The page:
Challenges with cargo scanners are taking a toll on clearing operations

January 09, 2019 · 1 min read
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The bad state of cargo scanners is having a negative effect on the operations of the Nigerian Customs Service (NCS), especially at the various international airports.

One of the results of this is the gradual pillage of cargoes that are not being attended to. And this is not peculiar to airports alone, some customs’ operations commands outside airports were also affected.

NCS has reportedly acquired scanners from China. This can be considered as efforts by the government to improve scanning operations at the ports but terminal operators across the nation, on the other hand, are yet to allocate space for the installation.

Aside from the recently acquired scanners, the investigation by Vanguard revealed that some scanners that were acquired over three decades ago were not maintained appropriately leading to the machines breaking down totally. This questions the lifespan of the newly acquired scanners since maintenance is key to their lifespan.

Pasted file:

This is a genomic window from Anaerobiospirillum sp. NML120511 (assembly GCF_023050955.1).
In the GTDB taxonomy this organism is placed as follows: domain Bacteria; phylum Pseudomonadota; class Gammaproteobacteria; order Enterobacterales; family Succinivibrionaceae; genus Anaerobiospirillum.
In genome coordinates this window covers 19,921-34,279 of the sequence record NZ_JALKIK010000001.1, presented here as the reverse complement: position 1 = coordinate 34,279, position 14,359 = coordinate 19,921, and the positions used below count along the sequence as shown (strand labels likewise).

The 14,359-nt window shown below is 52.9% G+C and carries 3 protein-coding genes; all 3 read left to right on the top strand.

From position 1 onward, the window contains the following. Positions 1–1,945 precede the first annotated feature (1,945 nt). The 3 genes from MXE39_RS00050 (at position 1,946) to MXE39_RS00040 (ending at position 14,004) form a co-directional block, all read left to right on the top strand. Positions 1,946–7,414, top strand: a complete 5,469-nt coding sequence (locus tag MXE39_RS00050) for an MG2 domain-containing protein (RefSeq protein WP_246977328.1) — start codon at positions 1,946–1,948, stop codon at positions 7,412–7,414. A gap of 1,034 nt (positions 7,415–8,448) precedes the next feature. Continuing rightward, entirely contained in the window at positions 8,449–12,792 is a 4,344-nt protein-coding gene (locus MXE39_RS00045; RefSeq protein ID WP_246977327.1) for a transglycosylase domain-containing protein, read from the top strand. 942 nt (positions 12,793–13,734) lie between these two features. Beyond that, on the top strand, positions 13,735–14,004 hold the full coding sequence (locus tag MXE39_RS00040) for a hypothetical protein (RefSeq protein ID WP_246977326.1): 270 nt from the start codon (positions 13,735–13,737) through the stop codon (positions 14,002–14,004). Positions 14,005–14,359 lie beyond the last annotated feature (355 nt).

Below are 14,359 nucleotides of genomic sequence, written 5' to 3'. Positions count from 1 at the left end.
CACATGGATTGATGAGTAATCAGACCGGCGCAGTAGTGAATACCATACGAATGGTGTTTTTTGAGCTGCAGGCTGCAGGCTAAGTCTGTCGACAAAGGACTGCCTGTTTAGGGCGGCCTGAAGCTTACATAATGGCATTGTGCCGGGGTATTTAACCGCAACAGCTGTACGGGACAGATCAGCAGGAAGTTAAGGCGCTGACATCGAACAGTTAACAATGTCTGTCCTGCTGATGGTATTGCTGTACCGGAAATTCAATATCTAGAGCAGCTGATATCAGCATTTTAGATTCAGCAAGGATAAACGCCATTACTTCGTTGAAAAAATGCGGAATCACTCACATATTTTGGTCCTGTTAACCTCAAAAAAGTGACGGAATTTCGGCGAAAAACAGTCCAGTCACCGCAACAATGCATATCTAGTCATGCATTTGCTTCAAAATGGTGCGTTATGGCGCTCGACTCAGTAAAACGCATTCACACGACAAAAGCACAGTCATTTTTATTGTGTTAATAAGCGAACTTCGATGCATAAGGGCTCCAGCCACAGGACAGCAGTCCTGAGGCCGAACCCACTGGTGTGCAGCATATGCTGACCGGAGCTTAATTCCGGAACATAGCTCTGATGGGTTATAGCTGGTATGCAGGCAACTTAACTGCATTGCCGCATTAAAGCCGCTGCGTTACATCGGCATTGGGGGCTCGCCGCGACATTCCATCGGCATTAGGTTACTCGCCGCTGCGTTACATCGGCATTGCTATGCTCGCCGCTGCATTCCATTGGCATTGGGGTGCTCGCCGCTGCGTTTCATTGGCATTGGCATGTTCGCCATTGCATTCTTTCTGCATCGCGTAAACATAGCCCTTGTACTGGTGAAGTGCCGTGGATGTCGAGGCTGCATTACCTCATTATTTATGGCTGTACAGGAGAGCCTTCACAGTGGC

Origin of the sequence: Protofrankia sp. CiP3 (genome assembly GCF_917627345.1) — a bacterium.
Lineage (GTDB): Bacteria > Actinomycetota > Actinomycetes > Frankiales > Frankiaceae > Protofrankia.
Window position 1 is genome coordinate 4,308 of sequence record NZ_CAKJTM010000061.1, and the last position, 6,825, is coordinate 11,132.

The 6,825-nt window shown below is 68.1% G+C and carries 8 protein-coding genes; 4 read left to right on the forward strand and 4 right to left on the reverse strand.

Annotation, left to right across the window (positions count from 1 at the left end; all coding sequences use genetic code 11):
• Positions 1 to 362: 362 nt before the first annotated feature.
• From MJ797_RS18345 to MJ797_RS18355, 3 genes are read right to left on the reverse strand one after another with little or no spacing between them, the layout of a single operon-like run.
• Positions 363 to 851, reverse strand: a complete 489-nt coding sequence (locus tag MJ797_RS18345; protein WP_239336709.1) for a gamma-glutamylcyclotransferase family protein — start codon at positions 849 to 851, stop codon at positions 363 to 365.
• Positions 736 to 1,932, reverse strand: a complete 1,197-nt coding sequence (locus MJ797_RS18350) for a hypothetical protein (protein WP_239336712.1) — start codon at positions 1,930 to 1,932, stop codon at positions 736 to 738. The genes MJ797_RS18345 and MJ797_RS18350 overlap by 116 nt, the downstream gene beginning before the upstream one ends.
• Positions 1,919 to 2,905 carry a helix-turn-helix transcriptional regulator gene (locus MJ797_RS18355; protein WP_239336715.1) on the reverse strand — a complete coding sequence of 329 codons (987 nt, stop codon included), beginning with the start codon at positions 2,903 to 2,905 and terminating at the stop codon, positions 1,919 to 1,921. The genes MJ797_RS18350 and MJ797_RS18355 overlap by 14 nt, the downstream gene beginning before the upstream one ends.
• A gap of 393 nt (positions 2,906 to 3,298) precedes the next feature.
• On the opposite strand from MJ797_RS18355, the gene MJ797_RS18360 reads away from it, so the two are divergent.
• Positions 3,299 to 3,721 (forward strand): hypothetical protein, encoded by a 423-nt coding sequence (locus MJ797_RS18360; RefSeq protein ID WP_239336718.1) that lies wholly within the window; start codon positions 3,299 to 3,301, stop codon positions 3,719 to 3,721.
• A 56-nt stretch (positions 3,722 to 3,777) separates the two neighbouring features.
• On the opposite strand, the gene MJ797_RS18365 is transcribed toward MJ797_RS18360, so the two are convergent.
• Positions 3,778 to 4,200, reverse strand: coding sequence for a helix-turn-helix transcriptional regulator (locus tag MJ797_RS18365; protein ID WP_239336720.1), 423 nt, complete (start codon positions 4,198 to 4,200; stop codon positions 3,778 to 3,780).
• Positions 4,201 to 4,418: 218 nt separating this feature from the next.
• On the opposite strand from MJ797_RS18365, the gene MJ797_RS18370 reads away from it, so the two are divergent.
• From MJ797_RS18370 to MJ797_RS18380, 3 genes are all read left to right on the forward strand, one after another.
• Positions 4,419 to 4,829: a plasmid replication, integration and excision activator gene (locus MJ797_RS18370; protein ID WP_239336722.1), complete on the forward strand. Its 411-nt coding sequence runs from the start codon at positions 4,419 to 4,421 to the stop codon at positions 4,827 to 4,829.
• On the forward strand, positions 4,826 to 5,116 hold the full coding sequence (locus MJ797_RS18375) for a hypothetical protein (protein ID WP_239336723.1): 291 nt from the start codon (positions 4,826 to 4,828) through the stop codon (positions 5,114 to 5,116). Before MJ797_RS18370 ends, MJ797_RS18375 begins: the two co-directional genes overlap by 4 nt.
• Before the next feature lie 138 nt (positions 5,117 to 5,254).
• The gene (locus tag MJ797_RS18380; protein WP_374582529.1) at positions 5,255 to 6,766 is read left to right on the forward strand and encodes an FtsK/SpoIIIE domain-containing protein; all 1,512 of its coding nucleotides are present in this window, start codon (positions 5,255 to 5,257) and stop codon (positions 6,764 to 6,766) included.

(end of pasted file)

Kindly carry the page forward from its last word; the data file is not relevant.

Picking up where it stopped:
As it is, there’s the issue of space allocation for the installation as well as maintenance when the machines are eventually installed, it appears there are hurdles for NCS in its quest for effective clearing operations.

At the moment, NCS is making use of smaller scanning machines owned by the Federal Airports Authority of Nigeria (FAAN) for is checks which is causing delay, especially for large cargoes.

Yinka Awosanya

Yinka Awosanya


Mobile & African Tech Enthusiast │ Data Analyst │ Music

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